This is the final part of the series relating to iron, and will focus predominantly on how this effects athletes, when it’s time to supplement, symptoms to look out for and how you can keep yourself healthy. If you haven’t read parts I & II, covering how iron is absorbed, digested and regulated in the body, you can get part one here, and part two here.
Many people supplement blindly with an iron supplement, assuming that it is a silver bullet and flawless plan for treating and preventing anemia and iron deficiency. There are a number of drawbacks to using iron supplements, including the potential for gastric upset and the ease at which they can lead to toxicity levels. So what, then, can or should an athlete do to keep anemia at bay?
Just to reiterate the fact that there is a difference between iron deficiency and anemia, the former being a depletion in storage iron in the liver, spleen and bone marrow – resulting in depressed stores, decreases in decreased transport and an increase in TIBC, eventually leading to decreasing serum iron (see previous article if that doesn’t make sense). Iron deficiency starts to turn into anemia when ferritin levels drop below 12ug/L and your haemoglobin starts to fall out of range. Taking an iron supplement before this point will have no impact on performance, and one should wait until they are down near this 12ug/L range before supplementing with iron. Until you get to this stage, the best thing to do is to bolster your diet with foods rich in haem-iron and fortified products such as grains and cereals.
How can you tell if you are iron deficient or anemic? The simple and most effective answer is to get a blood test, it is a good idea to this annually anyway, or bi-annually if you are an elite athlete or in the at risk demographic (female endurance athlete). That really is the only definitive way to draw a distinction and place you in a distinct spot on the continuum of iron deficiency, but if your like me, you hate needles, and you won’t get a voluntary blood unless it is absolutely vital, what else can you do to keep tabs of your iron? There are a few physical and clinical signs you can look at, that may point you towards a conclusion.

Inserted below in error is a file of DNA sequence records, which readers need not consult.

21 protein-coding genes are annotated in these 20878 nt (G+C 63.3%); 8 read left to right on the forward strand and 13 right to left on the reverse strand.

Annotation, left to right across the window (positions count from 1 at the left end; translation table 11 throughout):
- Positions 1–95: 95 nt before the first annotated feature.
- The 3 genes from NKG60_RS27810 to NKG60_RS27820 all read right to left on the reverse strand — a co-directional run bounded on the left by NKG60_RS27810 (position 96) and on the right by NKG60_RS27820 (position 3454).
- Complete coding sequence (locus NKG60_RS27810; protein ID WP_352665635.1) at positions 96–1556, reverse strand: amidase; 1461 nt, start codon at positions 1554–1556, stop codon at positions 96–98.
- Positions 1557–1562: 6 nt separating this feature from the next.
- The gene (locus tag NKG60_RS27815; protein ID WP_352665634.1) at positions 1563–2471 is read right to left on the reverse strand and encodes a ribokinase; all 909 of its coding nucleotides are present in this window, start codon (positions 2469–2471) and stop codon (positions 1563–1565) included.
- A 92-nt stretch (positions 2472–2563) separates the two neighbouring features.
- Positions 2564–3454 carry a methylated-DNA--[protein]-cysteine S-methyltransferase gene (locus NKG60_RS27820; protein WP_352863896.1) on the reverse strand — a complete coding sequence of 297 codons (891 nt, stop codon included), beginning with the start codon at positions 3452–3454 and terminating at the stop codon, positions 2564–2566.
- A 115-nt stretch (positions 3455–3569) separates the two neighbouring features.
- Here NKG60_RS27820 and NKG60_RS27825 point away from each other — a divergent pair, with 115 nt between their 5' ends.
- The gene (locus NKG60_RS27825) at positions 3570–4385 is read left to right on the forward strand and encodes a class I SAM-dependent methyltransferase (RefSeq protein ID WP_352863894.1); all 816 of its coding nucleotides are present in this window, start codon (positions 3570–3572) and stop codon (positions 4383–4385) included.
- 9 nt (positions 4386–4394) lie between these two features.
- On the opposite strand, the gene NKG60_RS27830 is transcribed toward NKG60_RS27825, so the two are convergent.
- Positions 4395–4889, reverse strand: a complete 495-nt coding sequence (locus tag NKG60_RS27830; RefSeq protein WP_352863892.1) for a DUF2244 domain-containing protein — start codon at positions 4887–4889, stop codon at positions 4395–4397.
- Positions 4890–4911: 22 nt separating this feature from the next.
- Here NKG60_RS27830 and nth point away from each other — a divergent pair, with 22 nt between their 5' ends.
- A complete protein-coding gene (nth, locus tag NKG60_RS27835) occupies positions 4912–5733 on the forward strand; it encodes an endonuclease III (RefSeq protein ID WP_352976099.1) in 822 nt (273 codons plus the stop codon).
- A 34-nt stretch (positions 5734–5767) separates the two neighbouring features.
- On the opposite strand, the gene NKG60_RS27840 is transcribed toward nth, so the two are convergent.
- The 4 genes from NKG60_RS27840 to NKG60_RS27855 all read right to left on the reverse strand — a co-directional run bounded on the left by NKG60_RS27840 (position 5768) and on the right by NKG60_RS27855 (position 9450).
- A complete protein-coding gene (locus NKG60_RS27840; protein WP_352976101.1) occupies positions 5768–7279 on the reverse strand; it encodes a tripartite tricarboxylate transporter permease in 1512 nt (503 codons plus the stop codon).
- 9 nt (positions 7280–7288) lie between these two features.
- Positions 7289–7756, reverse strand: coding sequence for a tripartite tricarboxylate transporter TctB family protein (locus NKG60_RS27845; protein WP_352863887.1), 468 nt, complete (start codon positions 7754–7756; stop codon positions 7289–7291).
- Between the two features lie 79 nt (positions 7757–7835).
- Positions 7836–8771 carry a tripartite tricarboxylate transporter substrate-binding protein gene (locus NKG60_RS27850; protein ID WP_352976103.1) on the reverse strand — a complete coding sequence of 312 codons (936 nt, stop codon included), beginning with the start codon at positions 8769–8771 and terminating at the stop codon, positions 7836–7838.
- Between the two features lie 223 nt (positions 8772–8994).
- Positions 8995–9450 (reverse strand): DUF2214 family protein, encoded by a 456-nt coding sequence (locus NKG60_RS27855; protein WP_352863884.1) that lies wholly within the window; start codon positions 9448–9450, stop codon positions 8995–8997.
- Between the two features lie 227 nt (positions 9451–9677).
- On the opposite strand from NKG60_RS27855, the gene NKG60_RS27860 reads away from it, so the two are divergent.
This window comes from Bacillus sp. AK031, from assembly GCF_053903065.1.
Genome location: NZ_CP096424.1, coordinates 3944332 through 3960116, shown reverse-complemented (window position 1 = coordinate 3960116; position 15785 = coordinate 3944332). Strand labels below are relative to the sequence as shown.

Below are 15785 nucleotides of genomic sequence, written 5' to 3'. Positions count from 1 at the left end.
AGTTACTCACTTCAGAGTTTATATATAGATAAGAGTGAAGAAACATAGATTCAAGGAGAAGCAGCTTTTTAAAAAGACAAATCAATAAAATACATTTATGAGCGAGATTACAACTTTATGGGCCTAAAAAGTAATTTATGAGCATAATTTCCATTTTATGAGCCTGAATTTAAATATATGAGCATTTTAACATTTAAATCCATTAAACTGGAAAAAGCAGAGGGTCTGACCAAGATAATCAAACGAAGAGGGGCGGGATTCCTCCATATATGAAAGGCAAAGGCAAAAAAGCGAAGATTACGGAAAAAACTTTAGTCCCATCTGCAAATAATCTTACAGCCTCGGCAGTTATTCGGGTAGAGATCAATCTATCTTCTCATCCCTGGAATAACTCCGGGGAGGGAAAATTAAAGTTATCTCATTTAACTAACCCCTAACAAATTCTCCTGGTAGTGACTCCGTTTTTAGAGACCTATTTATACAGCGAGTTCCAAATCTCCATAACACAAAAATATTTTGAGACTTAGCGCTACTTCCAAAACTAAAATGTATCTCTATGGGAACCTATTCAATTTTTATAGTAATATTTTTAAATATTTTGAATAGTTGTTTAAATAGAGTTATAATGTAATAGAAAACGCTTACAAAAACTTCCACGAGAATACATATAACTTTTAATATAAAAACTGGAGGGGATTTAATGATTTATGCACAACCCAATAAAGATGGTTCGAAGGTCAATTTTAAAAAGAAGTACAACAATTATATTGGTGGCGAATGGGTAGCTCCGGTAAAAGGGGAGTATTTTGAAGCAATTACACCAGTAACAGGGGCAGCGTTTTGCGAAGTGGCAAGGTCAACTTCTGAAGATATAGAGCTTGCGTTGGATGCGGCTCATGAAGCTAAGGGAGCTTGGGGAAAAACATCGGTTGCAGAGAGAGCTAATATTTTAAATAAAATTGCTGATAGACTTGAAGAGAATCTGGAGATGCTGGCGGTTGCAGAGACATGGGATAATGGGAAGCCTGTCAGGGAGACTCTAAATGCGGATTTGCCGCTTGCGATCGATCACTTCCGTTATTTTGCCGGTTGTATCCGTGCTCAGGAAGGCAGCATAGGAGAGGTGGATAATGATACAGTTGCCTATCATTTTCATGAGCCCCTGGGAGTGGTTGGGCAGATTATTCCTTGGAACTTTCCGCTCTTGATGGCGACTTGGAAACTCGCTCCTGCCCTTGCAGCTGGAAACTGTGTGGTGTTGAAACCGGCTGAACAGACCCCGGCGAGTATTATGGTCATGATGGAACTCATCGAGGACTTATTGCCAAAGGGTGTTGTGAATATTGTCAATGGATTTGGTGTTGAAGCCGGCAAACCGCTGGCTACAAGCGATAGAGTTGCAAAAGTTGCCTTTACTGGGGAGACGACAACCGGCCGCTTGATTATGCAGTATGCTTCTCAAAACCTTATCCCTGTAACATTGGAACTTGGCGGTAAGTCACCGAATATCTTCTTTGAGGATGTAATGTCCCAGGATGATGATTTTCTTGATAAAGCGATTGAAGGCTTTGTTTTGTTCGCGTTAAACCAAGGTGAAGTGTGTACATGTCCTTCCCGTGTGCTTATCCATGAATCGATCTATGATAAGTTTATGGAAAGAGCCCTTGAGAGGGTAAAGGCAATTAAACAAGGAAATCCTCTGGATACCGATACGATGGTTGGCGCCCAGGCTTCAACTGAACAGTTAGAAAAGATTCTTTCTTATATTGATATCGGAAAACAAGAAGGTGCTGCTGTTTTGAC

Having pale skin, thinning hair, kyphosis (spoon shaped fingernails), pale conjunctiva (the red bit behind your eyelids) and noticing a decrease in training performance, by becoming short of breath much quicker and having a decreased exercise tolerance. Whilst this is useful info, it is important to note, that clinical and physical symptoms don’t usually precipitate until you are anemic or borderline. Alongside this, ferritin depression without drops in serum iron or haemoglobin, doesn’t actually impact on your ability to perform on the track, on the road or on the bike, as your oxygen transport capacity isn;t effected until your haemoglobin levels drop.
So, right now, what you can do is book a blood test (maybe wait until COVID has relaxed a tad), and ensure you get adequate iron intake, and pay special attention to the rich food sources and inhibitors, and start emphasizing this on a day to day basis. The biggest thing is to swap to wholegrain products over white options, getting your green veggies, pulses and nuts in on a day to day basis, consuming vitamin C with all these examples and if it’s possible, include lean red meat or offal 1-2 times per week, liver if you can hack it (I cannot).
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I hope you enjoyed this three part series on iron, it is a vital nutrient for any athlete or sportsperson to optimize in their diet, and can very easily and quickly unravel an athlete’s sporting ambitions. I would love to hear your feedback, if you found it useful or helpful, and if you think others can benefit from it, please share it!